• You CAN by a naked (OS-less) PC

    You can also buy one with Linux pre-installed.
  • I guess you didnt look hard enough - bad report

    Here is the link for a naked pc.
  • Companies selling no-OS computers
  • Naked PCs from Fujitsu Siemens - go to

    Hi anyone interested in naked PC's or with Linux from Fujitsu Siemens can contact us @
  • Production line diversions could only cheapen the price of a 'naked pc'

    This article sites 'production line diversions' as being a main reason manufacturers wouldn't want to sell a 'naked pc'. This sounds like a fancy way of saying they are giving in to pressure from Microsoft. Honestly though, how could it possibly cost them extra money to *remove* a step in their system-building pipeline (installing the OS)? I built my last 2 PCs myself and I'll tell you that if I didn't bother to install the OS, I would have been done a lot quicker and if I was getting paid per hour to do this for someone, I would certainly charge them less too. I'm rather confused.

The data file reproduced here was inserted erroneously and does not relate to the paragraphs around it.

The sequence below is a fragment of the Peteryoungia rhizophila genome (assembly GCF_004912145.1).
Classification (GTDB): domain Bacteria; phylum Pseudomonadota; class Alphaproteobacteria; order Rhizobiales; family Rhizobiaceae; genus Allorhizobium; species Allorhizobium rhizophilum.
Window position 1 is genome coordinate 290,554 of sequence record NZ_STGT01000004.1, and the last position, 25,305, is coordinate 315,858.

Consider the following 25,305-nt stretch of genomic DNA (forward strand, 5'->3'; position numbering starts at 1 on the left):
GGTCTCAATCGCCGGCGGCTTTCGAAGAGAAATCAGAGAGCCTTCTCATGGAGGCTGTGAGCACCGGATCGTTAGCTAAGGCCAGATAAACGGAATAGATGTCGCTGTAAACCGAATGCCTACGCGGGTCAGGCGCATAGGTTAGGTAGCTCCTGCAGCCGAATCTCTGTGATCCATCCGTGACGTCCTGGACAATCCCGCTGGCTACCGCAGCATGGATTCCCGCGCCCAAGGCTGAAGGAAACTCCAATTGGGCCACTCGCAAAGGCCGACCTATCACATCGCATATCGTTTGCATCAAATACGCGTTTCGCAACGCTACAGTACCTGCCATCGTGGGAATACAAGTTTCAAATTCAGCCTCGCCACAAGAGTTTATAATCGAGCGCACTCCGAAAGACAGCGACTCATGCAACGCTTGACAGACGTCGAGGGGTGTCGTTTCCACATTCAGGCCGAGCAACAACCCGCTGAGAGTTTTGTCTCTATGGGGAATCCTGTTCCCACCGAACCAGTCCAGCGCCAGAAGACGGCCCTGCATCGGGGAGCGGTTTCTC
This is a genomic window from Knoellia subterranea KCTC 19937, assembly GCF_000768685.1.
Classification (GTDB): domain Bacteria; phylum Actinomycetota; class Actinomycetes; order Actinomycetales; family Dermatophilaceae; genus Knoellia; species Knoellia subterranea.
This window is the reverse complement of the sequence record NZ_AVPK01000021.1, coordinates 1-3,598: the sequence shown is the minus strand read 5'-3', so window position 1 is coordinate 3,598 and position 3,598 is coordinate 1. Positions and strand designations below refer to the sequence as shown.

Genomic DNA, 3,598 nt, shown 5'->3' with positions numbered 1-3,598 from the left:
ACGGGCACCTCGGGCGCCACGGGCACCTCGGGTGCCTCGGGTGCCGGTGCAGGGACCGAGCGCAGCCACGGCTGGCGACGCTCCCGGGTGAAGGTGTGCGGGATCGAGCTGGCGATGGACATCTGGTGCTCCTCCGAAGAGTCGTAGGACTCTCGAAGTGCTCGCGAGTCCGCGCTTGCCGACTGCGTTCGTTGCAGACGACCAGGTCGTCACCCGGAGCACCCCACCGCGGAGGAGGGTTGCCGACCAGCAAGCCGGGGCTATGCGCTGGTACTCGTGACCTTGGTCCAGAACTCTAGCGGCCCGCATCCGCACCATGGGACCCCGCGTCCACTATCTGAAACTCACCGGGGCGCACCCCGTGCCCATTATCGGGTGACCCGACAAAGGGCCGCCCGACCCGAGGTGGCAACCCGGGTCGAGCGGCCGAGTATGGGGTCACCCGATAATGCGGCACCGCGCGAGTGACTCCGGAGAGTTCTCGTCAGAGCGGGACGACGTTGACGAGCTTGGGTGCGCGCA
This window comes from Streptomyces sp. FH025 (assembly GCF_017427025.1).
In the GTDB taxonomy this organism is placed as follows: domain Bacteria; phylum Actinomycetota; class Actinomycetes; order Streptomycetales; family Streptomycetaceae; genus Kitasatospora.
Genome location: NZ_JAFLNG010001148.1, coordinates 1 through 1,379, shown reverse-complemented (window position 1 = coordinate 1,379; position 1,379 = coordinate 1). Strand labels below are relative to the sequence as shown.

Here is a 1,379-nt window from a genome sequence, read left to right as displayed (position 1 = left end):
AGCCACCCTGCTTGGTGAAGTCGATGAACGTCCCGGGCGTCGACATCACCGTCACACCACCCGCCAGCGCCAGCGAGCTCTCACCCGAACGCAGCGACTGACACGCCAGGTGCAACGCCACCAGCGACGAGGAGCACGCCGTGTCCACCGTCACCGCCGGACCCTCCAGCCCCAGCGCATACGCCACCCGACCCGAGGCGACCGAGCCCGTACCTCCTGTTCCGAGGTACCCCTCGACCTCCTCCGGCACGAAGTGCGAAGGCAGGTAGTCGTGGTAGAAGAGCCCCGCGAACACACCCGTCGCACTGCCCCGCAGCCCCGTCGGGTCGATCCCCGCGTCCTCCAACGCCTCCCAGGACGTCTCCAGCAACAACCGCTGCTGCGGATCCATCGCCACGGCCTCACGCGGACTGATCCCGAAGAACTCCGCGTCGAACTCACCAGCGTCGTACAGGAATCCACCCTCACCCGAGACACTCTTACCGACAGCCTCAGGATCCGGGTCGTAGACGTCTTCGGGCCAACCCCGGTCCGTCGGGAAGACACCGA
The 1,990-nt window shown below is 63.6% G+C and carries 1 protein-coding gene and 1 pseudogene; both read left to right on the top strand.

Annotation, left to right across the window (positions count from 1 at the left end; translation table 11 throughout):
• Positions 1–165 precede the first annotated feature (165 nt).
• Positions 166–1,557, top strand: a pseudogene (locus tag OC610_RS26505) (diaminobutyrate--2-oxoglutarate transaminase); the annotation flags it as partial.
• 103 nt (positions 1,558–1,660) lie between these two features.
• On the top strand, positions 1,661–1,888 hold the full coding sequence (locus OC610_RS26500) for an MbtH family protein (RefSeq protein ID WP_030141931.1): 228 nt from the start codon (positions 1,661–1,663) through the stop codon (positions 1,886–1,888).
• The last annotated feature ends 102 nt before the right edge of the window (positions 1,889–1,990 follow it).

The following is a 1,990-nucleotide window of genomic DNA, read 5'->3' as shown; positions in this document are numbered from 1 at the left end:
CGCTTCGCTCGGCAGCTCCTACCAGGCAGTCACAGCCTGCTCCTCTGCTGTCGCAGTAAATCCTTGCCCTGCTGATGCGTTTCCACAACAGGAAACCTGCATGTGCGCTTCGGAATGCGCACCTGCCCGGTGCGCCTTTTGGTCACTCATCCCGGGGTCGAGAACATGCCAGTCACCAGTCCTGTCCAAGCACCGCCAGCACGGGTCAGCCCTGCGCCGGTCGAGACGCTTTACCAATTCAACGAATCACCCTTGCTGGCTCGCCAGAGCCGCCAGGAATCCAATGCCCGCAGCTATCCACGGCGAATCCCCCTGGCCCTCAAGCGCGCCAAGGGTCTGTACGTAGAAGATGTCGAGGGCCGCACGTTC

• Dell does Linux as well as nothing

    Dell does ship systems with linux as well as systems with nothing installed.
    Nothing installed
    Linux Preinstalled
  • Microsoft is probably giving them a spiff

    Some choose to pass on the spiff as a rebate. The OS is a piece part to them and they have it factored into their cost, so when they say it costs them more, it could, but it would just be the cost of the rebate process and the amount they make on the OS as a piece part.
  • try

    I've been buying low power usage VIA motherboards from Mini-Itx and they are easy about not shipping Windows with their parts. On the other hand, I actually have to build these things. However, its worth it to get 1,500 Bogus Mips in a 20 watt box 1/10th the volume of a normal pizza box.
  • you need to read the article again

    The story clearly says that Dell do sell Linux desktops but only in the US. Your link is to Dell US. So what's your point?
  • again with the US links

    Richard's story clearly says that Dell sells Linux boxes in the US, your links are to ie. Dell US. So what's your point?
  • No Linux PCs to be found on!

    The website has no links anywhere leading to Linux-pre-installed PC offerings. If I enter the simple search term 'Linux PC' in its search box it again leads to nowhere.

    If somebody wants to offer Linux PCs they should clearly say so on their website and not hide it!